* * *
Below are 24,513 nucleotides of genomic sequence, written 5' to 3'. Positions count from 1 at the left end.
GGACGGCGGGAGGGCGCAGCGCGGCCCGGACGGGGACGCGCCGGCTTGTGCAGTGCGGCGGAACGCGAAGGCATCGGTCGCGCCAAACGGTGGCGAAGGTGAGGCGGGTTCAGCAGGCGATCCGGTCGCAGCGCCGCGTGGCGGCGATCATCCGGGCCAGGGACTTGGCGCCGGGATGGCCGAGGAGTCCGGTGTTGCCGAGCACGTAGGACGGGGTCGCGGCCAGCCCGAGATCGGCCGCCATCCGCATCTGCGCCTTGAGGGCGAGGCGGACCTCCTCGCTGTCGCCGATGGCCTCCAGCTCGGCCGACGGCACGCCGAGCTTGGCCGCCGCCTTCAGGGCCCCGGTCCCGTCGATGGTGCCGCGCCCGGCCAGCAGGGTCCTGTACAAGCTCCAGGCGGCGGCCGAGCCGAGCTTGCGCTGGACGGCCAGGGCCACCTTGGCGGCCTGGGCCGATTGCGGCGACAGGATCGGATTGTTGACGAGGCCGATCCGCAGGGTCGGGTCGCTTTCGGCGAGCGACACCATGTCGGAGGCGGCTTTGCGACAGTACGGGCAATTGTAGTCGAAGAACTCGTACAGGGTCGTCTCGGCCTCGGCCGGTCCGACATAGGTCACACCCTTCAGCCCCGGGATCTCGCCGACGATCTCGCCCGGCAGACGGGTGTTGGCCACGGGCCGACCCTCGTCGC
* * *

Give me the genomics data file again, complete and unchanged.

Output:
Below are 24,513 nucleotides of genomic sequence, written 5' to 3'. Positions count from 1 at the left end.
GGACGGCGGGAGGGCGCAGCGCGGCCCGGACGGGGACGCGCCGGCTTGTGCAGTGCGGCGGAACGCGAAGGCATCGGTCGCGCCAAACGGTGGCGAAGGTGAGGCGGGTTCAGCAGGCGATCCGGTCGCAGCGCCGCGTGGCGGCGATCATCCGGGCCAGGGACTTGGCGCCGGGATGGCCGAGGAGTCCGGTGTTGCCGAGCACGTAGGACGGGGTCGCGGCCAGCCCGAGATCGGCCGCCATCCGCATCTGCGCCTTGAGGGCGAGGCGGACCTCCTCGCTGTCGCCGATGGCCTCCAGCTCGGCCGACGGCACGCCGAGCTTGGCCGCCGCCTTCAGGGCCCCGGTCCCGTCGATGGTGCCGCGCCCGGCCAGCAGGGTCCTGTACAAGCTCCAGGCGGCGGCCGAGCCGAGCTTGCGCTGGACGGCCAGGGCCACCTTGGCGGCCTGGGCCGATTGCGGCGACAGGATCGGATTGTTGACGAGGCCGATCCGCAGGGTCGGGTCGCTTTCGGCGAGCGACACCATGTCGGAGGCGGCTTTGCGACAGTACGGGCAATTGTAGTCGAAGAACTCGTACAGGGTCGTCTCGGCCTCGGCCGGTCCGACATAGGTCACACCCTTCAGCCCCGGGATCTCGCCGACGATCTCGCCCGGCAGACGGGTGTTGGCCACGGGCCGACCCTCGTCGC